Ah, the Mets. You know, they’re not really that bad of a franchise. They’ve won four pennants while no other expansion team has won more than two. They were the first expansion team to win the World Series, and also the first to win a second (no expansion team has won more). They’ve followed every stretch of losing with a period of winning of similar length, having made four complete cycles in their 48-year history. Their new ballpark, in which they’ll host the Yankees for three games this weekend, is a gem.
Still, they just never seem to get things quite right. They’re baseball’s equivalent of Jerry on Parks & Recreation, a decent, well-meaning, hard-working city employee, who nonetheless botches everything he does and is the subject of merciless ridicule and scorn from his fellow employees.
The Mets have been in full-blown Jerry mode since September 2007, when they suffered a momentous collapse and lost the division to the Phillies on the final day of the season. In 2008 they suffered a similar, though less extreme September collapse, again coughing up the division to the rival Phillies. Then last year everything fell apart. Despite debuting their handsome new ballpark (which bizarrely celebrated the legacy of the Brooklyn Dodgers rather than the Mets’ own history and prompted the creation of the worst sleeve patch in Major League Baseball history), the Mets were a disaster. Everyone got hurt except David Wright, who inexplicably stopped hitting for power, the owners spent the season fending off rumors of Bernie Madoff-induced poverty, and everyone in the front office lost their damn minds.
The Mets 2009 season was such an overwhelming disaster that the team is still feeling shockwaves in 2010. In mid January, Carlos Beltran, who missed half of the 2009 season due to a knee injury opted to have knee surgery against the team’s wishes. The surgery was considered ill-timed because it was going to keep him out of action until May, but it’s almost June and he not only hasn’t returned, but has no timetable to do so and has not yet been cleared to resume working out. Wright, meanwhile, seemed to put 2009 behind him with an Opening Day home run at CitiField and a solid April overall, but when the calendar flipped to May, he started striking out at an alarming rate (29 Ks in 18 games, or once every 2.7 plate appearances) and enters this weekend series on a 4-for-29 (.138) skid.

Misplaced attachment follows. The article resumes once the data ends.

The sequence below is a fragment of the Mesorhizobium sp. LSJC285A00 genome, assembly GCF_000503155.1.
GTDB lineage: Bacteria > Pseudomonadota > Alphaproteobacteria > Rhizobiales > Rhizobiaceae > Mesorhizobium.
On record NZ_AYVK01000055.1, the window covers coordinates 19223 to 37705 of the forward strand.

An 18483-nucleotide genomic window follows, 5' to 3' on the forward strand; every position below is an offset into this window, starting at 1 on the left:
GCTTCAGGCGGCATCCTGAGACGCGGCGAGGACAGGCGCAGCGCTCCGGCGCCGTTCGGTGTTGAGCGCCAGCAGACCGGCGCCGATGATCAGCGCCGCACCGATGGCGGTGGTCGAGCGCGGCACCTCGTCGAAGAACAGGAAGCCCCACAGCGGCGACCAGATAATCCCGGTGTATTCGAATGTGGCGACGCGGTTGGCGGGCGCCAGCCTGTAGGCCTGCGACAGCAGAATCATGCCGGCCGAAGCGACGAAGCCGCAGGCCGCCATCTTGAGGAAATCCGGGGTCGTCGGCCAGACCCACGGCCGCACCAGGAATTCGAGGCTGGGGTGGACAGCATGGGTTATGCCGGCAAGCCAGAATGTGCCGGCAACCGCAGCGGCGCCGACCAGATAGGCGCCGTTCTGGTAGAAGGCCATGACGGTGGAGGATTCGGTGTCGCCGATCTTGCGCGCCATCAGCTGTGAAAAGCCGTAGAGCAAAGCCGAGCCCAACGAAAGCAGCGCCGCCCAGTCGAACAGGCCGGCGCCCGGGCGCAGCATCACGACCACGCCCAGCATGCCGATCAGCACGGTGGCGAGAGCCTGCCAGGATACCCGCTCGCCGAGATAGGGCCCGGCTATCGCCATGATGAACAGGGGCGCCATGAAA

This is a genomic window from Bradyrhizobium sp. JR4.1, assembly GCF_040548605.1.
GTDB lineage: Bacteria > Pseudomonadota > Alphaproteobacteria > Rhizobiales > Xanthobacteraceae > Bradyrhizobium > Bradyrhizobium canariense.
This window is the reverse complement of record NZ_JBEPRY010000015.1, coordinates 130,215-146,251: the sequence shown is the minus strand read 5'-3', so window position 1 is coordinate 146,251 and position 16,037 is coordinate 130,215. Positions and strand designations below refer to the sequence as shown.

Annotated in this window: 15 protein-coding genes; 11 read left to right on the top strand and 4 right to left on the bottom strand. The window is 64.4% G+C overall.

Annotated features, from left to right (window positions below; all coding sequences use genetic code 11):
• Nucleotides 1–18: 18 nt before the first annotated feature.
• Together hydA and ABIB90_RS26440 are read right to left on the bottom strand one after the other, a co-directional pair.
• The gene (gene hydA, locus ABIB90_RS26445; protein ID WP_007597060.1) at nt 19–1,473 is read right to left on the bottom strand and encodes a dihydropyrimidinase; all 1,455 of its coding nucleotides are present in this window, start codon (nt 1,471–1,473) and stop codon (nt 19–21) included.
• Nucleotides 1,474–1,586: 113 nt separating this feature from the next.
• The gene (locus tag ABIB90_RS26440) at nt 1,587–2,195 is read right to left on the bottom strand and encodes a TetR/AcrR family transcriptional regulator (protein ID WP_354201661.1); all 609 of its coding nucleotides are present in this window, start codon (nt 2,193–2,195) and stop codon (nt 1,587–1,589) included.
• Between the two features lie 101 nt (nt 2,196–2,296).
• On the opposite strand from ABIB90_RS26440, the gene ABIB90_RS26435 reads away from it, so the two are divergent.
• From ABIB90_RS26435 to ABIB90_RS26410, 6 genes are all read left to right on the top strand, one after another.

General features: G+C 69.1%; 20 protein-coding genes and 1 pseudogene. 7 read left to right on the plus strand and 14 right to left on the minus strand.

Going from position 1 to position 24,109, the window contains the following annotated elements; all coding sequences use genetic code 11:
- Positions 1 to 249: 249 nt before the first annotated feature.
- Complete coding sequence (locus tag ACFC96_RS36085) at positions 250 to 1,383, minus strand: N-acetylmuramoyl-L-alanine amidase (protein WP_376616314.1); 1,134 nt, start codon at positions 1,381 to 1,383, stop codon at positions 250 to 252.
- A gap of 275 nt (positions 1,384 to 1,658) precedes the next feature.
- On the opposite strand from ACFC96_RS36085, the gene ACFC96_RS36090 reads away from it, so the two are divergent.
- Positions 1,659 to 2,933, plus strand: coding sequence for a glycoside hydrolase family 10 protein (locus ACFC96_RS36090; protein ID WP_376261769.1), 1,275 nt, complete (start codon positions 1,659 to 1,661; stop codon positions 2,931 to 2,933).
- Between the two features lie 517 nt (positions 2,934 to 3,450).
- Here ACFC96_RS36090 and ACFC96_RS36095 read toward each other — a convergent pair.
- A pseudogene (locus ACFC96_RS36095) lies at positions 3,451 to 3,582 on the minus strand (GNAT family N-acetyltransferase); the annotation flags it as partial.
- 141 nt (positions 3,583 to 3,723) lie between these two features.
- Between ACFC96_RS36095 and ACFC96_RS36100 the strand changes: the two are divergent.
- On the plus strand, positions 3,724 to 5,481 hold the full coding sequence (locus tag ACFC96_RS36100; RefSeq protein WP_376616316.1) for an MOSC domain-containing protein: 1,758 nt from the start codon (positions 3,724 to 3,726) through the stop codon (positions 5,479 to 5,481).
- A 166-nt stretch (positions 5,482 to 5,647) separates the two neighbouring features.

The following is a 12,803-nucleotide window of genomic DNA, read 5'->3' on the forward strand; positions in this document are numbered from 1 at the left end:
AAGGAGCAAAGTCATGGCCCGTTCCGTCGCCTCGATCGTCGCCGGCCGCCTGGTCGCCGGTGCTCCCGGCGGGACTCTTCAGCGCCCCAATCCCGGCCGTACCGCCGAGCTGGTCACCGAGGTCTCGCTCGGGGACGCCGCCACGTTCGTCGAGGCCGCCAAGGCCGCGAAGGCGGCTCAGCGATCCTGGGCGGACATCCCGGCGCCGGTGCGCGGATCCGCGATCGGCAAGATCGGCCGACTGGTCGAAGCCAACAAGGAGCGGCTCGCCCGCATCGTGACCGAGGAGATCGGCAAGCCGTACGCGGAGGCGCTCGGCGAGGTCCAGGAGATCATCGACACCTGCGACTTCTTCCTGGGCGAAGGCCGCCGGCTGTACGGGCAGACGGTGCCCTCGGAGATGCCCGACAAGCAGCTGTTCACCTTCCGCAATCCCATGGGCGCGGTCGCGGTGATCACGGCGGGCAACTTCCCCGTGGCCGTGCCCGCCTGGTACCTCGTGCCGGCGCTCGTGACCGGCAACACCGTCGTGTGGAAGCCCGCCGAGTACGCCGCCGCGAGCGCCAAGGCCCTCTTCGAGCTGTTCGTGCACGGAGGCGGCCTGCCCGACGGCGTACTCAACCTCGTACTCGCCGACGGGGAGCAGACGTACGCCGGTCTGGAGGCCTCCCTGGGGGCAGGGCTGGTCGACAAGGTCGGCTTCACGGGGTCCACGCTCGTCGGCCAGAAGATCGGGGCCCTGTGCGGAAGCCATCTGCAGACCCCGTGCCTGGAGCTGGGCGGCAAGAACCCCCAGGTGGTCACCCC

The Mets season has followed a similar pattern. An eight-game winning streak in April put them in first place in the National League East for five days, but since that streak was snapped, they’ve gone just 6-13 and have fallen all the way to the bottom of the NL East standings, six games behind those blasted Phils.
Buoyed by a strong start from 26-year-old Mike Pelfry, who will face Phil Hughes Saturday night, and good work from their bullpen, the Mets are doing a decent job of keeping their opponents from scoring, but their offense isn’t holding up its end of the bargain. Installing rookie Ike Davis, son of former Yankee set-up man Ron, at first base has helped, but the rest of the lineup is riddled with issues.
Catcher Rod Barajas leads the team with ten homers and a .586 slugging percentage, but he’s only drawn two unintentional walks all season and has a .306 OBP that is over .300 only because he’s been twice hit with a pitch and twice intentionally passed. Big free agent addition Jason Bay is getting on base, but has hit just one home run. Angel Pagan has done a solid job filling in for Beltran in center, but is a league-average bat in place of a superstar. The rest of the lineup, meanwhile, has been a disaster. Jose Reyes is healthy but hitting like Carlos Gomez (.216/.264/.284). Jeff Francoeur continues to prove that his 2008 collapse was not a fluke. Luis Castillo is getting on base but isn’t even slugging .300 having connected for just three extra base hits in 140 plate appearances. All of that places more pressure on Wright, which likely is part of the reason for all of those strikeouts, and thus another Mets cycle of despair begins. Ah, the Mets.
Facing this team could be just what the Yankees need this weekend having gone 3-8 since their two blowout wins in Boston, 1-4 since taking the first two from the Twins last weekend, and having dropped their last three. Despite injuries to half of their lineup, the Yankees problem has been pitching, particularly relief pitching. In the last five games (the ones in which they’ve gone 1-4), the Yankees have allowed an average of eight runs per game.